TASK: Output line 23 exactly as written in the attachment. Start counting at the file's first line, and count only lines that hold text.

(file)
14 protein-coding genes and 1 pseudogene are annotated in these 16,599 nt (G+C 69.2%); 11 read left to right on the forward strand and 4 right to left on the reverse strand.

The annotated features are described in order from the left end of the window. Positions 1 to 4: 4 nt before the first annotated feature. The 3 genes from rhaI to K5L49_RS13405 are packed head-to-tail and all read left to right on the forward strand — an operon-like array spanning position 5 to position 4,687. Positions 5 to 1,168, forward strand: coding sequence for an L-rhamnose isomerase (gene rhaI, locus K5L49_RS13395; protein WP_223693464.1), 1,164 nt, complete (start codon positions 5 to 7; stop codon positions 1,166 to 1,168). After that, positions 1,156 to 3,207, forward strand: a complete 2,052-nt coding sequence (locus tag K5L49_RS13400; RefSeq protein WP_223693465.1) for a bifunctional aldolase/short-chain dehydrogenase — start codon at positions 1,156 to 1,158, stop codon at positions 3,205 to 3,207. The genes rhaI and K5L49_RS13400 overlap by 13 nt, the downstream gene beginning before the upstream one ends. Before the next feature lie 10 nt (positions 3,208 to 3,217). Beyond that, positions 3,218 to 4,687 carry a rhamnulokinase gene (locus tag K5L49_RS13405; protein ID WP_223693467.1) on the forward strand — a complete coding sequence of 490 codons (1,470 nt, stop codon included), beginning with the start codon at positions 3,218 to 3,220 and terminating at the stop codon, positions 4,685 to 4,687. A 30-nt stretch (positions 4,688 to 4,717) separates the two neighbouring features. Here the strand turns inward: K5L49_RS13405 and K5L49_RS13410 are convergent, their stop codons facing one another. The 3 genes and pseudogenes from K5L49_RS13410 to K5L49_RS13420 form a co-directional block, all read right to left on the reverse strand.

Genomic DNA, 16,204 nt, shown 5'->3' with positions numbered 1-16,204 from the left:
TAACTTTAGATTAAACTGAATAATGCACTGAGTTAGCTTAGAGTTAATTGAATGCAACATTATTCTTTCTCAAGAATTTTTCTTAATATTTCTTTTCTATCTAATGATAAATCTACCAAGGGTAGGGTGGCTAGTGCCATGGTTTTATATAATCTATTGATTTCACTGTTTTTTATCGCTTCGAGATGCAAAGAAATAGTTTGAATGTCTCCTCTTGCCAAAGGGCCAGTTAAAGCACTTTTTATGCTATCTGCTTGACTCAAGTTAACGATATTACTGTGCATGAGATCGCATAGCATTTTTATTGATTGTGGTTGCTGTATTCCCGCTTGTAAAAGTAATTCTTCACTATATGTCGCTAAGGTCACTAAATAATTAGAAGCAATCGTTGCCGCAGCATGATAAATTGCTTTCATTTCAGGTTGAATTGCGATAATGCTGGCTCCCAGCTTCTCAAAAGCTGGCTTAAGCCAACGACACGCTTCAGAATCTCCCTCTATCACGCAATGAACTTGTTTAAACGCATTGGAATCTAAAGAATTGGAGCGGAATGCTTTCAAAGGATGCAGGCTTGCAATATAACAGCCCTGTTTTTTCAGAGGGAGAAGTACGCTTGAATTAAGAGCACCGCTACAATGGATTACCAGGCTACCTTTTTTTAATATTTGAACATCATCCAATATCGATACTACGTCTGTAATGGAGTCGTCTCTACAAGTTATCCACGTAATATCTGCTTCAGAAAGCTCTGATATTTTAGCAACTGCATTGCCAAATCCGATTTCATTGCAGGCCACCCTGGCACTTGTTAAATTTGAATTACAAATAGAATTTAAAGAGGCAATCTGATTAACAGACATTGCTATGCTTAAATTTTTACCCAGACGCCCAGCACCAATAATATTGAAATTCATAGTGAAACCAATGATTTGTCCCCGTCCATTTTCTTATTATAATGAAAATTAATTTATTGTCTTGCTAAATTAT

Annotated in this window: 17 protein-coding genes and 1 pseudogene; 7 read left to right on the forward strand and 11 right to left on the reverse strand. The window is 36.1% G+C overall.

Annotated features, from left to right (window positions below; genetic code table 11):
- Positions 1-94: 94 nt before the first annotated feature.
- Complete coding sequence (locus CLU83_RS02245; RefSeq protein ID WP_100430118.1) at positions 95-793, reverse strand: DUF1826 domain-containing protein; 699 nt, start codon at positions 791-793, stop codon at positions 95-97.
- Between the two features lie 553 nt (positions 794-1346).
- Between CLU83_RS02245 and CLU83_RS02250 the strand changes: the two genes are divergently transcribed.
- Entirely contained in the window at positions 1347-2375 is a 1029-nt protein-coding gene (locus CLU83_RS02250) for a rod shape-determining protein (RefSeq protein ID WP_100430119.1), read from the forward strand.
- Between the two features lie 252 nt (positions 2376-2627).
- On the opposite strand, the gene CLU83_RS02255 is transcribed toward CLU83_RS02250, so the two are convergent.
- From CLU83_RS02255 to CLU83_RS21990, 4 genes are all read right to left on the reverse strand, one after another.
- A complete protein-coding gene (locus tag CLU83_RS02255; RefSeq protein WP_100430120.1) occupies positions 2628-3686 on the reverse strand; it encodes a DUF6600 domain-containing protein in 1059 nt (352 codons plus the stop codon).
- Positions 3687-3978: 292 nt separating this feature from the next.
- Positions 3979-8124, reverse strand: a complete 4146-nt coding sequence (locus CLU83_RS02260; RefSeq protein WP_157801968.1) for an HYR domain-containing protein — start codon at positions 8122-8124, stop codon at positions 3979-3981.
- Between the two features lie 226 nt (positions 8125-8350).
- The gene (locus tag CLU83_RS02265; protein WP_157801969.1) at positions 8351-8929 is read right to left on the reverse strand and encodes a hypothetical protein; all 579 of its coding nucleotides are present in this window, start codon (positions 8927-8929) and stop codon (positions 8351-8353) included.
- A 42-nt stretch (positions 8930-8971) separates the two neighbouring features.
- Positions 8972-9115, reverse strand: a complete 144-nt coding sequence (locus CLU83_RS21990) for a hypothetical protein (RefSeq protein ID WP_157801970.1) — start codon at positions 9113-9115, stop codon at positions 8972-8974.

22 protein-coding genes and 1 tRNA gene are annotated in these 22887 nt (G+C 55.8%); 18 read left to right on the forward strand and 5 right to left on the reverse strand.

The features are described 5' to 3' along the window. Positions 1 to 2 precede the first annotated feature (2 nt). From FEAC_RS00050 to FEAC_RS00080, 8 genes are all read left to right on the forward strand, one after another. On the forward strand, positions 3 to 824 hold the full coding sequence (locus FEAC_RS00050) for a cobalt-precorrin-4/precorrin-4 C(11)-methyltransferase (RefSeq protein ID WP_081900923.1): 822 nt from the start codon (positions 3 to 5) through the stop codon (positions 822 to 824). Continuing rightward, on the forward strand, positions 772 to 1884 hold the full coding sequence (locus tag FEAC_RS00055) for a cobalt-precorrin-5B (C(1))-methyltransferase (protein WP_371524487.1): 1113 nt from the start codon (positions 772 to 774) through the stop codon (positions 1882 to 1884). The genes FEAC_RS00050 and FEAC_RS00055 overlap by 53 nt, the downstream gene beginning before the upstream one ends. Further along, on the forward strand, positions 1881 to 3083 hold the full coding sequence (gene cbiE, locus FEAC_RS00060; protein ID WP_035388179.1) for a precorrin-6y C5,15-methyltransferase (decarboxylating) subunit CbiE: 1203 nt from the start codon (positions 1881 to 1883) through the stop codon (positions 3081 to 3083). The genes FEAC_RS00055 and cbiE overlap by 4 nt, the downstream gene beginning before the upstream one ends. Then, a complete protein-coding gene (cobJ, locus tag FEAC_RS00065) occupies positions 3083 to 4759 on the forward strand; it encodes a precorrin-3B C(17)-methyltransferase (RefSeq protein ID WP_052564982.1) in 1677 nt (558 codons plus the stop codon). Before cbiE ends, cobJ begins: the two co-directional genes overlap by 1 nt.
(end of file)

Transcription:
The features are described 5' to 3' along the window. Positions 1 to 2 precede the first annotated feature (2 nt). From FEAC_RS00050 to FEAC_RS00080, 8 genes are all read left to right on the forward strand, one after another. On the forward strand, positions 3 to 824 hold the full coding sequence (locus FEAC_RS00050) for a cobalt-precorrin-4/precorrin-4 C(11)-methyltransferase (RefSeq protein ID WP_081900923.1): 822 nt from the start codon (positions 3 to 5) through the stop codon (positions 822 to 824). Continuing rightward, on the forward strand, positions 772 to 1884 hold the full coding sequence (locus tag FEAC_RS00055) for a cobalt-precorrin-5B (C(1))-methyltransferase (protein WP_371524487.1): 1113 nt from the start codon (positions 772 to 774) through the stop codon (positions 1882 to 1884). The genes FEAC_RS00050 and FEAC_RS00055 overlap by 53 nt, the downstream gene beginning before the upstream one ends. Further along, on the forward strand, positions 1881 to 3083 hold the full coding sequence (gene cbiE, locus FEAC_RS00060; protein ID WP_035388179.1) for a precorrin-6y C5,15-methyltransferase (decarboxylating) subunit CbiE: 1203 nt from the start codon (positions 1881 to 1883) through the stop codon (positions 3081 to 3083). The genes FEAC_RS00055 and cbiE overlap by 4 nt, the downstream gene beginning before the upstream one ends. Then, a complete protein-coding gene (cobJ, locus tag FEAC_RS00065) occupies positions 3083 to 4759 on the forward strand; it encodes a precorrin-3B C(17)-methyltransferase (RefSeq protein ID WP_052564982.1) in 1677 nt (558 codons plus the stop codon). Before cbiE ends, cobJ begins: the two co-directional genes overlap by 1 nt.